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I Fourier transform of Dirac delta

  1. May 1, 2016 #1
    In lectures, I have learnt that [tex]F(k)= \int_{-\infty}^{\infty} e^{-ikx}f(x)dx[/tex] where F(k) is the fourier transform of f(x) and the inverse fourier transform is [tex]f(x)= \frac{1}{2\pi}\int_{-\infty}^{\infty} e^{ikx}f(k)dk[/tex] .
    But on the same chapter in the lecture notes, there is an example solving for the fourier transform of [itex]f(x)=(\delta(x+d))+(\delta(x-d))[/itex].
    I set the transform as [tex]F(k)= \int_{-\infty}^{\infty} e^{-ikx}(\delta(x+d))+(\delta(x-d))dx[/tex]Splitting the integral into two and using the sifting property, I got [tex]F(k)=e^{ikd}+e^{-ikd}[/tex] But the solution has [itex]\frac{1}{\sqrt{2\pi}}[/itex] in front, hence from there they used the trig identity to get it in terms of cosine.
    I searched on google and there seems to be different conventions on the transform. But I am only familiar with the one I mentioned. How can I get to the solution using the integral form I used?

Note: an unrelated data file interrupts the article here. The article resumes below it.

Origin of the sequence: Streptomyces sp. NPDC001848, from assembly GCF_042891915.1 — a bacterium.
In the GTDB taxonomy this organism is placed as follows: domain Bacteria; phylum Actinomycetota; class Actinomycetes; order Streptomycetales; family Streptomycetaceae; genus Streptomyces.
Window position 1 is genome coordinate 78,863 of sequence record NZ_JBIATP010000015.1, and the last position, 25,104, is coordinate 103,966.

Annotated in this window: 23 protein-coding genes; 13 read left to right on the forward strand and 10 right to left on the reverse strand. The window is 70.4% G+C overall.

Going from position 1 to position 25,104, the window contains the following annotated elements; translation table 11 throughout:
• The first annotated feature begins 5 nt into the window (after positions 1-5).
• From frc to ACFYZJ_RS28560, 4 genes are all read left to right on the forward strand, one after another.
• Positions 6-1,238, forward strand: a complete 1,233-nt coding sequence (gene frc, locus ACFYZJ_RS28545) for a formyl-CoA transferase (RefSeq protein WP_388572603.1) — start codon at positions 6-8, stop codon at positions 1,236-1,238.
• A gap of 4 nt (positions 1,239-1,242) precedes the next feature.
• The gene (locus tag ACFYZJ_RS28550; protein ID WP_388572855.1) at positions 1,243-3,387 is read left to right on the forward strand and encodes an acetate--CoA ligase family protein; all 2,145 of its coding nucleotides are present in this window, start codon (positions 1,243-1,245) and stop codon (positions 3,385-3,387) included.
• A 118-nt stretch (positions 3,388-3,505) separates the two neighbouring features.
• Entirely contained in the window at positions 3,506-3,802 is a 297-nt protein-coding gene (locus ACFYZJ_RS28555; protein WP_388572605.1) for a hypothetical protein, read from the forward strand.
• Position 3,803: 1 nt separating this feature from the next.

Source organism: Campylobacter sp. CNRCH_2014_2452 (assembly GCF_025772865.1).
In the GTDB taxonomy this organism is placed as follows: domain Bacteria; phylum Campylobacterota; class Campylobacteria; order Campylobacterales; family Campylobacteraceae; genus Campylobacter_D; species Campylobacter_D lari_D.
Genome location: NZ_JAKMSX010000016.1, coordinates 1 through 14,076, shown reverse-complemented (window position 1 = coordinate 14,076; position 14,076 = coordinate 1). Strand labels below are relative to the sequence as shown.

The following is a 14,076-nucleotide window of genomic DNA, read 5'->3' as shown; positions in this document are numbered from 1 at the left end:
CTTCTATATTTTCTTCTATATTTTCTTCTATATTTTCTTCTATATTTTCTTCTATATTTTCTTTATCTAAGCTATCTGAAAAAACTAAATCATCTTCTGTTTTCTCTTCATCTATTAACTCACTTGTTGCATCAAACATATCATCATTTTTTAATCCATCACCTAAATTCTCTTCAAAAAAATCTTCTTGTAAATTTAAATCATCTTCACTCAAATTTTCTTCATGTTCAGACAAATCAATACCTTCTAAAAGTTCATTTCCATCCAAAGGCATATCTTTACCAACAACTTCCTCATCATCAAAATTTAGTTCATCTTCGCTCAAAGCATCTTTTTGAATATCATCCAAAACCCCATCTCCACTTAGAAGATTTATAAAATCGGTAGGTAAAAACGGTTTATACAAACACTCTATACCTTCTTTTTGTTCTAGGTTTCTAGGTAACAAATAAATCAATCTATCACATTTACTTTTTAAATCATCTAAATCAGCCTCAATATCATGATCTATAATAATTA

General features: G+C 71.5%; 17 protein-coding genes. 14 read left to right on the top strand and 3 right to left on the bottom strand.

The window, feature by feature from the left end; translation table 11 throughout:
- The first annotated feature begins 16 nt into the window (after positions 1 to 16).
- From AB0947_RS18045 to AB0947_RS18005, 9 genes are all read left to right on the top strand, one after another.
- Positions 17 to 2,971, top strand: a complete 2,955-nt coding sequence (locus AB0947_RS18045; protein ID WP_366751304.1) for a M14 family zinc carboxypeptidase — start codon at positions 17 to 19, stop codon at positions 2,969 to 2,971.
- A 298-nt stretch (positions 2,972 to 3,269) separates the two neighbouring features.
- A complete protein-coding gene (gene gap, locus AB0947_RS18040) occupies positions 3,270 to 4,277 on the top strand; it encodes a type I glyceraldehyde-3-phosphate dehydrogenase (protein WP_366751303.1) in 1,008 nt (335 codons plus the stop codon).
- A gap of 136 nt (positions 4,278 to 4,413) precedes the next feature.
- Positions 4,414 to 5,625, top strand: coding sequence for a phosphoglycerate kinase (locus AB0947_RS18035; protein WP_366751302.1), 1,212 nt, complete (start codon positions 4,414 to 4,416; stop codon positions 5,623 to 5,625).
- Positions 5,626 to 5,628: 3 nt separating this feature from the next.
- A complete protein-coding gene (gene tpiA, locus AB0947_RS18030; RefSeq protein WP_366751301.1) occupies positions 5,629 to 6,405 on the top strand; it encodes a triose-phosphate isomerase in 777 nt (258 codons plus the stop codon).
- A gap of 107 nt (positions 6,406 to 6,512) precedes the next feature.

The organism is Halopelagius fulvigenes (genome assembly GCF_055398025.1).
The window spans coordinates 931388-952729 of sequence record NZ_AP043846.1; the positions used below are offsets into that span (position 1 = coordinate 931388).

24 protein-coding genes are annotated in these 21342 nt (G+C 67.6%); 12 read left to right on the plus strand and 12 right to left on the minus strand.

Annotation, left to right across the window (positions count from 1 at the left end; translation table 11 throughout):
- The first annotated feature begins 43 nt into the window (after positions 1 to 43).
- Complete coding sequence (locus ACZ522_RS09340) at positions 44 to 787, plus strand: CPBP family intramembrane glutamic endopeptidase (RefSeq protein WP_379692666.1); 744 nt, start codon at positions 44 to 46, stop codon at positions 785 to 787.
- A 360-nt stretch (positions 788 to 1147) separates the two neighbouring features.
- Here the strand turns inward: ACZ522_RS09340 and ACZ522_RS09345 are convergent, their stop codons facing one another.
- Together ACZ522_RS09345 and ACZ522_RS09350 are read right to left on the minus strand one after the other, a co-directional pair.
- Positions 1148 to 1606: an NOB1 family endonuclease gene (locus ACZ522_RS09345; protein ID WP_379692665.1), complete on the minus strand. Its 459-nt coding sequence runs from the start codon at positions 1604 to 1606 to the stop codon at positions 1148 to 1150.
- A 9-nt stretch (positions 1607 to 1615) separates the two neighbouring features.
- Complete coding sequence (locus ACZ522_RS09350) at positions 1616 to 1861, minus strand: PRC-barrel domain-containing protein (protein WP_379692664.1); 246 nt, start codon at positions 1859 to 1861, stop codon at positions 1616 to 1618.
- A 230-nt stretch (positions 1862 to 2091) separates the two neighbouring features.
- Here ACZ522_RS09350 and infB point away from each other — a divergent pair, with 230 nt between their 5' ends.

2. jcsd
  3. May 1, 2016 #2
    Hmm, it could be that he used a different convention just for this problem. Is my solution still a valid answer?
     
  4. May 1, 2016 #3
    Actually from what I see the answer is [tex] 2\cos(kd) [/tex], but depending on the convention used you can have [tex] \frac{1}{\sqrt{2\pi}}[/tex] in front of both the forward and backward transforms.
     
  5. May 1, 2016 #4
    Yes, the 1/√2π convention that Septim mentions is used by the more mathematically oriented scientists, since in that case both the Fourier transform and its inverse are isometries on the space L2 of square-integrable functions, which is often a very convenient thing to have.*

    The other most common convention, with no coefficient (okay, it's actually 1) in the forward transform tends to be preferred by engineers, who then don't have to worry about any coefficient every time they do a (forward) transform, and never have to worry about a square root even with the inverse transform.

    ___________________
    * Technically, any two square-integrable functions are considered to be the same in L2 if they differ only on a set of measure 0. Thus L2 is not precisely a set of functions, but rather a set of equivalence classes.
     
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